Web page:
Hadrosaurids, also commonly referred to as duck-billed dinosaurs or hadrosaurs, were large terrestrial herbivores. The diet of hadrosaurid dinosaurs remains a subject of debate among paleontologists, especially regarding whether hadrosaurids were grazers who fed on vegetation close to the ground, or browsers who ate higher-growing leaves and twigs. Preserved stomach content findings have indicated they may have been browsers, whereas other studies into jaw movements indicate they may have been grazers.
The mouth of a hadrosaur had hundreds of tiny teeth packed into dental batteries. These teeth were continually replaced with new teeth.
Hadrosaur beaks were used to cut food, either by stripping off leaves or by cropping. It is believed hadrosaurs had cheeks in order to keep food in the mouth.Researchers have long believed their unusual mouth mechanics may have played a role in their evolutionary success. However, because they lack the complex flexible lower jaw joint of today's mammals, it has been difficult for scientists to determine exactly how the hadrosaurs broke down their food and ate. Without this understanding, it had been impossible to form a complete understanding of the Late Cretaceous ecosystems and how they were affected during the Cretaceous–Paleogene extinction event 66 million years ago. It has also remained unclear exactly what hadrosaurids ate. In particular, it has never been definitively proven whether hadrosaurs were grazers who ate vegetation close to the ground, like modern-day sheep or cows, or whether the dinosaurs were browsers who ate higher-growing leaves and twigs, like today's deer or giraffes.A 2008–2009 study by University of Leicester researchers analyzed hundreds of microscopic scratches on the teeth of a fossilized Edmontosaurus jaw and determined hadrosaurs had a unique way of eating unlike any creature living today. In contrast to a flexible lower jaw joint prevalent in today's mammals, a hadrosaur had a unique hinge between the upper jaws and the rest of its skull. The team found the dinosaur's upper jaws pushed outwards and sideways while chewing, as the lower jaw slid against the upper teeth.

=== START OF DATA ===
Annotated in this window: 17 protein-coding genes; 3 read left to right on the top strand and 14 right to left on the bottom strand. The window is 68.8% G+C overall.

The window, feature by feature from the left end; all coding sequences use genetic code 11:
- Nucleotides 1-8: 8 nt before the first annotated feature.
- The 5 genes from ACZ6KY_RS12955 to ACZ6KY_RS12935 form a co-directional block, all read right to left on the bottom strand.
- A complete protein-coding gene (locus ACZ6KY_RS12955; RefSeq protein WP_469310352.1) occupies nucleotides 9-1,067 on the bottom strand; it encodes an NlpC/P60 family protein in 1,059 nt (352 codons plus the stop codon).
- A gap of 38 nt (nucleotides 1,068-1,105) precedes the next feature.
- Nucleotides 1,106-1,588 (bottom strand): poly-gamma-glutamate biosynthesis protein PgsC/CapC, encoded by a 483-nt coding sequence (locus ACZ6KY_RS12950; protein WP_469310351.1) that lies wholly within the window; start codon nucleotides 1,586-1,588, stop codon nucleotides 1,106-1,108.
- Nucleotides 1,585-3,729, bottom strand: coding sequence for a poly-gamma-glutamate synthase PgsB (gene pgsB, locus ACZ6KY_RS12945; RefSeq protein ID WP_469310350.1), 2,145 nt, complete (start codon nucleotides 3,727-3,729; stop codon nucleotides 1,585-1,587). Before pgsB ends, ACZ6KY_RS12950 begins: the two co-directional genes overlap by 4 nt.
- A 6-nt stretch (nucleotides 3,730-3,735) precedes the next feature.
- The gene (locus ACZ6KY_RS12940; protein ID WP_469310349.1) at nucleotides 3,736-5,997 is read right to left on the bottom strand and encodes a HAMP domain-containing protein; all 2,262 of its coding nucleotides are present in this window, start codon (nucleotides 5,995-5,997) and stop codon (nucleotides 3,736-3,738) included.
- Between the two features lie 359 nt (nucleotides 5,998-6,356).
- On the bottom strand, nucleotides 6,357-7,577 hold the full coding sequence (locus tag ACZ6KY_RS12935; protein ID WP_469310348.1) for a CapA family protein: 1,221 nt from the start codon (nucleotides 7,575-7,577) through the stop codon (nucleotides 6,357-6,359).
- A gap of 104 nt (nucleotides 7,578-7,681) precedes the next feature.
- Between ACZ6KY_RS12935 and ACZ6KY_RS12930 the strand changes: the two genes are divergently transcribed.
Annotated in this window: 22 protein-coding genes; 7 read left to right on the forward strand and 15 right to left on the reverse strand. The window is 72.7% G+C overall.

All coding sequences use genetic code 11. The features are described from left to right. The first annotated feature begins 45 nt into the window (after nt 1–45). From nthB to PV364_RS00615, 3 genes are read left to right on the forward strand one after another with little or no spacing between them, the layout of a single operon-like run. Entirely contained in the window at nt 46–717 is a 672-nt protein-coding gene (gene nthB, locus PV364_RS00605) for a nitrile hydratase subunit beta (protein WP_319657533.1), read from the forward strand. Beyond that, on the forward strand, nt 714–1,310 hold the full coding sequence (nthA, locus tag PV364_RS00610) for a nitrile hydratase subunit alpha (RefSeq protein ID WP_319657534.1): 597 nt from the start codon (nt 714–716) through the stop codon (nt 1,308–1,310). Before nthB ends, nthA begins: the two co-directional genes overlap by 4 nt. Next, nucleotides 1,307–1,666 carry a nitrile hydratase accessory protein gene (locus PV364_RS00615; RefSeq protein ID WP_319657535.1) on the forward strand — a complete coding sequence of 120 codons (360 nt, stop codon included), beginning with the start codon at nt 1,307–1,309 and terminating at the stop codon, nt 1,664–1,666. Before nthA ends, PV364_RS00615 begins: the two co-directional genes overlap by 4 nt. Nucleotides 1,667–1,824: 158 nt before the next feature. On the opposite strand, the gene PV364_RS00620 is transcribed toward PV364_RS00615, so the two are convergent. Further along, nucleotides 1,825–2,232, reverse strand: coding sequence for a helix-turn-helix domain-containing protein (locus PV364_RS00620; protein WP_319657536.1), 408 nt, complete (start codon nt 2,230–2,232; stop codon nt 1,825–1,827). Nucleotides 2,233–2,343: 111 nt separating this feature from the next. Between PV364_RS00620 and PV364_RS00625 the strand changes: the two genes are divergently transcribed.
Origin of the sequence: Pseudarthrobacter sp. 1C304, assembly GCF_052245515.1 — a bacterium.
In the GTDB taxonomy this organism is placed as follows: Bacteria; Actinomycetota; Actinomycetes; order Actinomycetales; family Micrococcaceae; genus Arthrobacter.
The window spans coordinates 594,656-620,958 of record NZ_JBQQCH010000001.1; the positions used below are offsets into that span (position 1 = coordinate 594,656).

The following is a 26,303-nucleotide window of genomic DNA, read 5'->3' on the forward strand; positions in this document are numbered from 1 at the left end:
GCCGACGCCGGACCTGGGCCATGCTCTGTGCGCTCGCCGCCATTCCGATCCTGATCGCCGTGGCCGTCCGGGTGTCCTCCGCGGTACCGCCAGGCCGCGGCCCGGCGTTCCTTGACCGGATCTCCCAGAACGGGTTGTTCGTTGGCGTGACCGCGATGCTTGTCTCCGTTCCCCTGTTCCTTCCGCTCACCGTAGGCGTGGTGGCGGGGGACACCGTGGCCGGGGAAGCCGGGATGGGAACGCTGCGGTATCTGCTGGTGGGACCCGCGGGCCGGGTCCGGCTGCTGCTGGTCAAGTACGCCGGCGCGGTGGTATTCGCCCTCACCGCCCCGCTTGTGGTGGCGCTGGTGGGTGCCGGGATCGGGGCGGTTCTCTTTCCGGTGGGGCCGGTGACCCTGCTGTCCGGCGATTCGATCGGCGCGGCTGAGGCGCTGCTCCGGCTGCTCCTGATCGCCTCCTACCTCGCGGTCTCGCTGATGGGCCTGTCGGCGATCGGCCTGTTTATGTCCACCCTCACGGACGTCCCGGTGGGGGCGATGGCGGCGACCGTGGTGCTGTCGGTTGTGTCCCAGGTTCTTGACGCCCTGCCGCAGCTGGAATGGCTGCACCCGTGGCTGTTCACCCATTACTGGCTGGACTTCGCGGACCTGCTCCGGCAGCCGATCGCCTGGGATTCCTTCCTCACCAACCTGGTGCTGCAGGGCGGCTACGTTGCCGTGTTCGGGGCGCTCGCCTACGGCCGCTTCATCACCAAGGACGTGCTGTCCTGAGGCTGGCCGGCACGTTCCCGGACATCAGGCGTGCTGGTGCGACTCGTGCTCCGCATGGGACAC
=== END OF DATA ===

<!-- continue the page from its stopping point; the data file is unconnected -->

Coprolites (fossilized droppings) of some Late Cretaceous hadrosaurs show that the animals sometimes deliberately ate rotting wood. Wood itself is not nutritious, but decomposing wood would have contained fungi, decomposed wood material and detritus-eating invertebrates, all of which would have been nutritious.
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